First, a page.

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Growing, cutting, and donating my hair is a cause that is near and dear to my heart. (Keep scrolling to see how to donate your hair and the address of where to send it.)
My hair is long and thick, but also precious to me. I’ve always loved how thick and beautiful it is. I’ve always been told by others, even strangers, how they would “kill” for my hair. For this reason, and because I don’t look great with short hair, I’ve kept my hair long. It was a part of my portfolio when I attended the Art Institute.
Then, some years ago, one of my life long friends was diagnosed with breast cancer. When I saw how she lost her hair, and the need for a wig, I needed to help her somehow. She lived hundreds of miles away, but I knew I could help. In past years my mother-in-law had her long hair cut and donated to make real-hair wigs. I wanted to do the same. Cutting my hair and donating it would not go straight to my friend, but it would go to someone that needed it just the same rather it be a woman, man, or child.
When I went into the salon to have my hair cut and donated to the program my MIL had used, the stylist informed me of some facts that I previously did not know. She let me know that the company I was donating to, was recently caught not giving their hair to the recipients. It was a big scandal. I did not want my hair going some place other than a wig.
Then she told me that her mom, a breast cancer survivor, received her real-hair wigs from the Beautiful Lengths program by Pantene. I had heard of Beautiful Lengths, but I thought it was Pantene’s hair care line. It is so much more.
The Beautiful Lengths program is a great way for me to give my precious hair to others. And if you can’t donate eight inches or more of hair, but still want to help then you can donate $8 instead.
[bctt tweet=”The DOs and DON’Ts of #donating #hair for #realhairwigs #PanteneBeautifulLengths #giveback #cancer #spooniebloggers”]
There are some DOs and DON’Ts for preparing your hair for donation (taken from the Donation Requirements page).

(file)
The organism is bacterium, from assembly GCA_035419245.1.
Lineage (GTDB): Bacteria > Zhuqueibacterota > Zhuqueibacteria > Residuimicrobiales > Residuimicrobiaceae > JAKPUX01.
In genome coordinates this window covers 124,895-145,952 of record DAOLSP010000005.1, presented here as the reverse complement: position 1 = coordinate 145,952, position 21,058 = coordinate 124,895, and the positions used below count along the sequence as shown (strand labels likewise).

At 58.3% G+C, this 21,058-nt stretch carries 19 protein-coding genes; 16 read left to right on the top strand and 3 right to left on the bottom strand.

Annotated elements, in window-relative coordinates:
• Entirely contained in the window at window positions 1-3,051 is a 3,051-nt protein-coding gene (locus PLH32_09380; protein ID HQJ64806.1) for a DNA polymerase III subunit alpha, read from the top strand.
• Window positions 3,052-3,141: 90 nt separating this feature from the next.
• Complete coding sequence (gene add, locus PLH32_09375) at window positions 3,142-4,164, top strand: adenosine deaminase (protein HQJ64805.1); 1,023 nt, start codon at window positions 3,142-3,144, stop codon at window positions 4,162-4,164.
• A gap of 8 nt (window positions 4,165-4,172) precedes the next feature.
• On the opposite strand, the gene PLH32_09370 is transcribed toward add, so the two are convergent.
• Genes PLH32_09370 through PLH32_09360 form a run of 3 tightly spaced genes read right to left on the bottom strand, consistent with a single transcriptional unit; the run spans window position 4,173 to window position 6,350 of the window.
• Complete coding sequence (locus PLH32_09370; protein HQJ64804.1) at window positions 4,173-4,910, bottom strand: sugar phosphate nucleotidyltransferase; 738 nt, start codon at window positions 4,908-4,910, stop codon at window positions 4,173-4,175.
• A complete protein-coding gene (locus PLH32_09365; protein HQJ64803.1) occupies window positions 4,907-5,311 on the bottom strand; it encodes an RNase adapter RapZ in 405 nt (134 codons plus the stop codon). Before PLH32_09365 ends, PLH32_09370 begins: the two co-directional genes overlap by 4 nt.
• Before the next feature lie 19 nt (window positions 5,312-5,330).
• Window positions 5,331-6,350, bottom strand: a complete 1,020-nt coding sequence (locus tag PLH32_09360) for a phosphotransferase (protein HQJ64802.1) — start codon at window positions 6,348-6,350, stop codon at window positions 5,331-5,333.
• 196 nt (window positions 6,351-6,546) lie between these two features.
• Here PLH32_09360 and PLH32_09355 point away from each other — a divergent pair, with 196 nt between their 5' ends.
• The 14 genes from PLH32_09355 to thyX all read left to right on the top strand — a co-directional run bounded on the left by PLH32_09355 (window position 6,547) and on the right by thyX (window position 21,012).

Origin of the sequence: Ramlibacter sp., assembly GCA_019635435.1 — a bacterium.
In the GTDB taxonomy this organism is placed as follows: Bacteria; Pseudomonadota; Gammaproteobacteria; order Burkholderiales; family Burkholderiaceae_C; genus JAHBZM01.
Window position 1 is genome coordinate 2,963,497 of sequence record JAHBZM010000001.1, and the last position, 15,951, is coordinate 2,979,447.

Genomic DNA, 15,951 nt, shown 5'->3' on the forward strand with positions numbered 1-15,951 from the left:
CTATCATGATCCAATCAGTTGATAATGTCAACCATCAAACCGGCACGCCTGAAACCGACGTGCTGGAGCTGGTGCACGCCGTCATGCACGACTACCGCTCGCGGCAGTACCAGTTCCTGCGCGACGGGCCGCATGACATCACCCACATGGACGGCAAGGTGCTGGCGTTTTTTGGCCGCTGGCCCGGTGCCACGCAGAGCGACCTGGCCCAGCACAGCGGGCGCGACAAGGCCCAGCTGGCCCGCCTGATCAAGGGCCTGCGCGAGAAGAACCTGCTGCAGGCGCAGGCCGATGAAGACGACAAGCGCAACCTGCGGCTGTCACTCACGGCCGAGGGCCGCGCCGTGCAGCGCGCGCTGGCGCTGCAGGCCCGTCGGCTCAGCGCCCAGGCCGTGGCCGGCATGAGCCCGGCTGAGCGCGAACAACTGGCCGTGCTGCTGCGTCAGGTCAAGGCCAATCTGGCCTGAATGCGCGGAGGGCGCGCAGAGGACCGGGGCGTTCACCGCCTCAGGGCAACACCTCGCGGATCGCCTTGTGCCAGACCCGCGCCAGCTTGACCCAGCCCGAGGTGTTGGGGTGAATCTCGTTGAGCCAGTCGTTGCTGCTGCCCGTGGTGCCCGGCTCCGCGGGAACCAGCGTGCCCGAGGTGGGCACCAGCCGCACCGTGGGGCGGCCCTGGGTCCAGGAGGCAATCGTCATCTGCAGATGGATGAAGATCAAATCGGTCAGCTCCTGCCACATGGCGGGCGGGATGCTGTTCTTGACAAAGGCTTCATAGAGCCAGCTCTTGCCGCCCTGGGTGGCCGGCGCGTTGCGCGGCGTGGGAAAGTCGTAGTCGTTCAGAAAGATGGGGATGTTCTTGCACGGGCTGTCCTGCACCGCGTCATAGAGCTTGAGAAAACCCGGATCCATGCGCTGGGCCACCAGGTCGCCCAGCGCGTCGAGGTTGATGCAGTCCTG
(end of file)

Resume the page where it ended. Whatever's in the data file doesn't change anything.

Preparing Your Hair: DO
- Use a conditioner after every wash to help keep hair moisturized and protected against damage.
- Use a spray, leave-in conditioner for extra protection when using heated hair appliances.
- Look for new technology in your drying and styling tools to help minimize damage.
- Avoid excessive teasing of hair, as it can uplift cuticles, making them fragile and susceptible to breakage.
- Use deep-conditioning treatments once a week, or as often as needed, to help minimize split ends and keep hair in top condition.
Preparing Your Hair: DON’T
- Use a brush on wet hair when you step out of the shower; once hair is washed and conditioned, use a comb with smooth, wide-set teeth to gently detangle hair, working from tip to root.
- Attempt to blow-dry soaking wet hair immediately; to expedite your blow-out process and help prevent thermal damage, towel-wrap your hair for 10-15 minutes and remove excess water before using a blow-dryer.
- Overbrush hair; despite the common myth that 100 strokes a day are good for hair, this can lead to breakage. Regular, gentle brushing promotes hair health and natural oil distribution.
- Wait more than eight weeks to get hair trimmed; regular salon visits are essential to keeping hair healthy and beautiful.
On the day that you cut your hair for donation, please review these simple steps to prepare your hair, how the stylist should cut it, and where to send the ponytail(s).
Over the years this tradition of growing out my hair and donating it has taken on more and more personal reasons as I meet more people.Currently, I’m growing my hair to get at least 12″ to donate. It’s a process, but it’s worth all the time and energy I put into it. I’m proud to say that my daughter shares this passion.